Wednesday, January 30, 2013

barrel of monkeys theory

monkey in front of Angkor Wat (Endless Loop)

Angkor Wat. What the hell? How did anyone manage to mobilise such a massive portion of the resources of a civilization toward creating these monuments? Magnificence is sufficient to justify the existence of these works, but is not enough to explain them. To maintain the colossal construction, planning, coordination and effort over several decades, there must have been a practical reality sustaining the dedication, faith and pride.
Barrel of Monkeys
I have a theory. It's called the Barrel of Monkeys Theory of Happiness. The objective of a game of Barrel of Monkeys is to create the longest chain of monkeys. Pick up one monkey by an arm, hook the other arm through a second monkey's arm, continue making a chain... Your turn is over when a monkey is dropped. To succeed at Barrel of Monkeys, you must maintain a certain amount of tension in the chain. Without tension, the monkeys fall apart.

without tension, the monkeys fall apart
Tension as I will use it here to talk about life, means essentially the same thing as purpose, only with emphasis on the unsatisfied, ongoing, incomplete aspect of purpose; tension as unfulfilled need, drive. Religions give this kind of tension, as do competitive sports, street gangs, and addictive drugs.

Without tension we get unhappy and restless. Tension gives coherence to events and circumstances in the same way it holds the monkey chain together. Without tension, life degenerates into "blooming buzzing confusion". This is the Barrel of Monkeys Theory of Happiness:
Without tension, life falls apart.
The theory scales. It applies to nations as much as individuals. A sovereign ruler concerned with keeping her dominion united and subjects content should ensure there is sufficient unifying tension among the people. A command from a god to create a magnificent temple can do this. Or a space race. Usually, though, it's a call to war.

If you prefer less introspective fare, my other blog is for the more practical and professionally-minded reader

Saturday, January 12, 2013

bad trade

don't do it

Pornography is bad for you, son. There's nothing at all wrong with sex (although it can get complicated), but pornography is bad. Masturbation is fine. Fantasy is fine. Pornography is bad. Don't do it. Let's just leave it at that, OK? If I catch you looking at pornography I'll... tell your mother ...I'll blog about it.

Substances and behaviors can be innate, habit forming, addictive, or habituating. The drives to sleep, eat, and sex, are innate; part of the human condition, and in my opinion, to be celebrated. Repeated behaviours like buckling you seatbelt, brushing your teeth, or cracking your knuckles can become habits; good or bad. Certain substances, like nicotine in cigarettes or morphine in heroin are addictive; they create a physical craving for more which often cannot be controlled. Addictive substances are usually also habituating; your body gradually requires more of the substance to reach the same level of satisfaction. This is why many drugs are so harmful: they generate uncontrollable cravings for ever more quantities, eventually taking over your life.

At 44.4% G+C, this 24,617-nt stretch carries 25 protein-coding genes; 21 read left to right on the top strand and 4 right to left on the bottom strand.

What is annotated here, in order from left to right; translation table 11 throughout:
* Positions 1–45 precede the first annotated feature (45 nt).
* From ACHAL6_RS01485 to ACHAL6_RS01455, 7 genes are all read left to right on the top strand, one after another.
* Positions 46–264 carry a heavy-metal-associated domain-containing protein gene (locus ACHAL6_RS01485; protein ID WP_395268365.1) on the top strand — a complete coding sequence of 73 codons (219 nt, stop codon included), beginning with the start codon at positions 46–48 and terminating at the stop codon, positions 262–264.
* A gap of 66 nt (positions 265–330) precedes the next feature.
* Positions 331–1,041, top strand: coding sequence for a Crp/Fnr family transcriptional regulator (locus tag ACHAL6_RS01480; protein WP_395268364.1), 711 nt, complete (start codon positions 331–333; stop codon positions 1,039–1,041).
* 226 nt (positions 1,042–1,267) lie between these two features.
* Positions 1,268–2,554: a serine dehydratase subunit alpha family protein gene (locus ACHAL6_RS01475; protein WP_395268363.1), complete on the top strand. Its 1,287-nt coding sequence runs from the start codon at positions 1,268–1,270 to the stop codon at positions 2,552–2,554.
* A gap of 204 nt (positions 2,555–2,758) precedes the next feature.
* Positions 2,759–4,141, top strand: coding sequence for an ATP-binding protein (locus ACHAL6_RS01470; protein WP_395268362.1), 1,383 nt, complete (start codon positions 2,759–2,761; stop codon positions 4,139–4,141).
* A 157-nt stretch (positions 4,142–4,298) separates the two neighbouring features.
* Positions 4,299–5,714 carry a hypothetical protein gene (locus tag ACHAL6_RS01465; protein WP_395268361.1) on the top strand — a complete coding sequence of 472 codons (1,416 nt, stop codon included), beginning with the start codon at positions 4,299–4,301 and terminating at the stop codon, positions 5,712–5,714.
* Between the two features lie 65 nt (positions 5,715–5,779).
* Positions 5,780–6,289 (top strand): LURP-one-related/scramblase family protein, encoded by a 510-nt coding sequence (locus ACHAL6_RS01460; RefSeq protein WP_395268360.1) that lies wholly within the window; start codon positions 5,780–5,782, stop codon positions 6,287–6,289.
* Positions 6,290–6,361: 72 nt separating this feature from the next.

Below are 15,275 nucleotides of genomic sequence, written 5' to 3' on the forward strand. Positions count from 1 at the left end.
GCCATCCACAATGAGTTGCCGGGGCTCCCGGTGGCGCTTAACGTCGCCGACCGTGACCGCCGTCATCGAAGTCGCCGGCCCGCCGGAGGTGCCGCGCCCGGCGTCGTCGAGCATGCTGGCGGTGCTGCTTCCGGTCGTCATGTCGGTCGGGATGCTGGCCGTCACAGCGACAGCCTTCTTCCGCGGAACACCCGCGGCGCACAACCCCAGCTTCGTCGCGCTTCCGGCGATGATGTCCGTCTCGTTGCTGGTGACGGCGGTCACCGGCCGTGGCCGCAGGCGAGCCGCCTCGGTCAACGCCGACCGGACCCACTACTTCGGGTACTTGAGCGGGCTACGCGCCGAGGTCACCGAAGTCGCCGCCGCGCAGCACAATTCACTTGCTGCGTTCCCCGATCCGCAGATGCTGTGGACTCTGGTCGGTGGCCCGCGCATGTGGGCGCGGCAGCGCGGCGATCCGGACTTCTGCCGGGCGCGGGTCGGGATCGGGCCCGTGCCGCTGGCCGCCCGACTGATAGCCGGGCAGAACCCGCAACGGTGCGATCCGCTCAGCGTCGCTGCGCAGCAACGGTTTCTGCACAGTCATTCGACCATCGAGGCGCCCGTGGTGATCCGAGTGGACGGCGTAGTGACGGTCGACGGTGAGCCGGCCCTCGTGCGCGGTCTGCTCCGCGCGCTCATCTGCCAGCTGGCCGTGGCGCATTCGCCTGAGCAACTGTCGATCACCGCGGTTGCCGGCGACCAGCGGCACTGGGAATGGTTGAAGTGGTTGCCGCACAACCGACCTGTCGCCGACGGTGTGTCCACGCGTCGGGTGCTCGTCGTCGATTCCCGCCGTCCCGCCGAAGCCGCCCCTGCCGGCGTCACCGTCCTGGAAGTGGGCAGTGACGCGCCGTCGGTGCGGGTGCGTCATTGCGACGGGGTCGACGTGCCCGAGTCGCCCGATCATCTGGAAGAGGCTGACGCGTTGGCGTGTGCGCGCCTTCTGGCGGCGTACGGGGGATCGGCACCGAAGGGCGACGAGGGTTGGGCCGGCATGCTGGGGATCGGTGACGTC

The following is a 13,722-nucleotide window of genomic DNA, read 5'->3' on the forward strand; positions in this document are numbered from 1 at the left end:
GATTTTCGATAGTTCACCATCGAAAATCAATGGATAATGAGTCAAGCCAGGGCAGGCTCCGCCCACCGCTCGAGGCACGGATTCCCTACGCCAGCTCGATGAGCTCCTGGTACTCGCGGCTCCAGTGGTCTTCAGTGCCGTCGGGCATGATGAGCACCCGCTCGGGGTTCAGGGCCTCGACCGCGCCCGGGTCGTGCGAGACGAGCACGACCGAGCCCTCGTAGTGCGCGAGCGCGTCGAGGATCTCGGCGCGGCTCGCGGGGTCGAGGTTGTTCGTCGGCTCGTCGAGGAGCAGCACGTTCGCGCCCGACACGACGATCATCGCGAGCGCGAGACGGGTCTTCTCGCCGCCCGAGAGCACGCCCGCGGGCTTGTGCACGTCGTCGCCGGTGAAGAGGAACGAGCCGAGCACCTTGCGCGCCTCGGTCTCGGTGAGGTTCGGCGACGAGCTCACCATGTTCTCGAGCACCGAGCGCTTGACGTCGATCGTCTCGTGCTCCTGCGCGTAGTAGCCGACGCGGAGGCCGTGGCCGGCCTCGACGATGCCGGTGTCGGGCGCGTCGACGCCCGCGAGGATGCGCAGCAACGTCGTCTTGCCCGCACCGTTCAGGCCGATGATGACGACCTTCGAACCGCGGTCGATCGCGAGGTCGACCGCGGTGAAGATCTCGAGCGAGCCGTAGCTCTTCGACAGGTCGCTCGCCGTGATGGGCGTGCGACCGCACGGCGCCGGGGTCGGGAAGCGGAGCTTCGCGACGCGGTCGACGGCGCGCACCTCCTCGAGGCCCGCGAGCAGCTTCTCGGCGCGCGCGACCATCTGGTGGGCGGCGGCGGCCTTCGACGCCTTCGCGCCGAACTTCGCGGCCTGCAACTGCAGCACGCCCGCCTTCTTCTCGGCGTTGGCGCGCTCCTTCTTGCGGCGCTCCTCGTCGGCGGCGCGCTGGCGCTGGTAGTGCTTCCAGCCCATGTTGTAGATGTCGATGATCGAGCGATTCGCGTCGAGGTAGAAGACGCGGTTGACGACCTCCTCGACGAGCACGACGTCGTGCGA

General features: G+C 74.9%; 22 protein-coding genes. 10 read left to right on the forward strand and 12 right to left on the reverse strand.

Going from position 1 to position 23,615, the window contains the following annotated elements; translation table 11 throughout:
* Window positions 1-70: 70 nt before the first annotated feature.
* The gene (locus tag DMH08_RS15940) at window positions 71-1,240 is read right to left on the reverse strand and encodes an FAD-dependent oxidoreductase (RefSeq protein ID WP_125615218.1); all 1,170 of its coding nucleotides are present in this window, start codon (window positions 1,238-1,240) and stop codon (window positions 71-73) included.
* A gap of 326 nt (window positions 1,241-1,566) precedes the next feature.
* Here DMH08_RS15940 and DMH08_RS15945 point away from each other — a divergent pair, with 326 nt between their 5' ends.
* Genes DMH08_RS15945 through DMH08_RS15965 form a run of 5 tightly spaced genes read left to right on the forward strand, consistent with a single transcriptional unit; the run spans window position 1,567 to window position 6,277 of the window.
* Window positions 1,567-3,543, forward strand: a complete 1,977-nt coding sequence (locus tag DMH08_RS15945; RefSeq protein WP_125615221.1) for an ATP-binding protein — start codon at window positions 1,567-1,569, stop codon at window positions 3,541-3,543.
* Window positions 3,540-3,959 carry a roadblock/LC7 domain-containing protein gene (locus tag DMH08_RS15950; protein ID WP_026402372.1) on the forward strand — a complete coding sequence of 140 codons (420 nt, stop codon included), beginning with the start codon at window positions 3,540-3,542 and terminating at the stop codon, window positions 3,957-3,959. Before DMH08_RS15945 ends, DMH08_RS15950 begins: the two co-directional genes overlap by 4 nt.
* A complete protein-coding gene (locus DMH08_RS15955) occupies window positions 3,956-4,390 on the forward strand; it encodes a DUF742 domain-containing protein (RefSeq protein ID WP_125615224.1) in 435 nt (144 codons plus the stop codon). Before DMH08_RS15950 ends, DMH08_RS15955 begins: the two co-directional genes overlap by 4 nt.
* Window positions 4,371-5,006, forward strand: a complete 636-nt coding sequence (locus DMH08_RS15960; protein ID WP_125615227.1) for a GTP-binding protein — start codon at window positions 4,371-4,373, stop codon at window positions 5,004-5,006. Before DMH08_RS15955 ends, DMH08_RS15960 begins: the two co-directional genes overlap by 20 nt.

Pornography is not a drug. But it is habituating. It's a combination of an innate drive for sexual arousal and a habituating stimulus. Habituation of sexual arousal works differently than habituation of drugs. With drugs, we want more; with arousal, we want different. Compare it to habituation of another innate drive: hunger. We must eat, and we will eat, but we enjoy to eat tasty new things. Tasty new things are a sensual treat. But a constant diet of the same treat, no matter how tasty, leads not to enjoyment, but boredom and worse: dissatisfaction and sadness because you have lost one of life's great pleasures. This loss of pleasure happens because of the lack of newness, of interesting unexpectedness in your diet.

Now, imagine an app that let you experience the tastes of eating without actually consuming any food. Imagine it really was pleasurable to taste ice cream or chocolate, or chilis or poisonous blowfish or chargrilled panda steak with this app. Would you use it? The danger would be that you would become so habituated to exotic simulated tastes that you lost your ability to enjoy real foods. As your pleasure in real dinners disappeared, you would also lose a great part of your enjoyment of dinner parties with real people. You would have lost your ability to enjoy some of life's great pleasures. You traded them for an fake. Bad trade.

And it's the same deal with pornography. When you look at pornography the effects of habituation dulls your senses, reducing your ability to enjoy real sexual experience.